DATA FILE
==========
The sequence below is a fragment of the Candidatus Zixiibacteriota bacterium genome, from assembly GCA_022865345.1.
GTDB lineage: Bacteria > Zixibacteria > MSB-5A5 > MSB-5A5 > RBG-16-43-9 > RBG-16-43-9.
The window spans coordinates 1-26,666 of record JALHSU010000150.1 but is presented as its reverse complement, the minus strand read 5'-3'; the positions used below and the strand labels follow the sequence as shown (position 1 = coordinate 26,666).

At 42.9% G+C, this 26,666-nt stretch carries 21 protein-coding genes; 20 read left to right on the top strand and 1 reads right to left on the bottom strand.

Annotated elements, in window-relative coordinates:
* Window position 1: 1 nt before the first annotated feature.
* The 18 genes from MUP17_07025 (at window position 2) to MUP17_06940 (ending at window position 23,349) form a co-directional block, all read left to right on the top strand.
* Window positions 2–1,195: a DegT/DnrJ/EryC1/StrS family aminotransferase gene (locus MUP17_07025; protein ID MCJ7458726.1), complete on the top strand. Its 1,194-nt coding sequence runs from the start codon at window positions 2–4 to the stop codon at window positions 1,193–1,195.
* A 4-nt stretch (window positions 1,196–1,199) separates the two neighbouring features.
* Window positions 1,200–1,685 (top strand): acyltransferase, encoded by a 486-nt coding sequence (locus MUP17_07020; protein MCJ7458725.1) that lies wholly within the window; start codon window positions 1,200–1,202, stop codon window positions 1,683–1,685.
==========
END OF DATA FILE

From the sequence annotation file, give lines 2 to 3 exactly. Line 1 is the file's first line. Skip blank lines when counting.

GTDB lineage: Bacteria > Zixibacteria > MSB-5A5 > MSB-5A5 > RBG-16-43-9 > RBG-16-43-9.
The window spans coordinates 1-26,666 of record JALHSU010000150.1 but is presented as its reverse complement, the minus strand read 5'-3'; the positions used below and the strand labels follow the sequence as shown (position 1 = coordinate 26,666).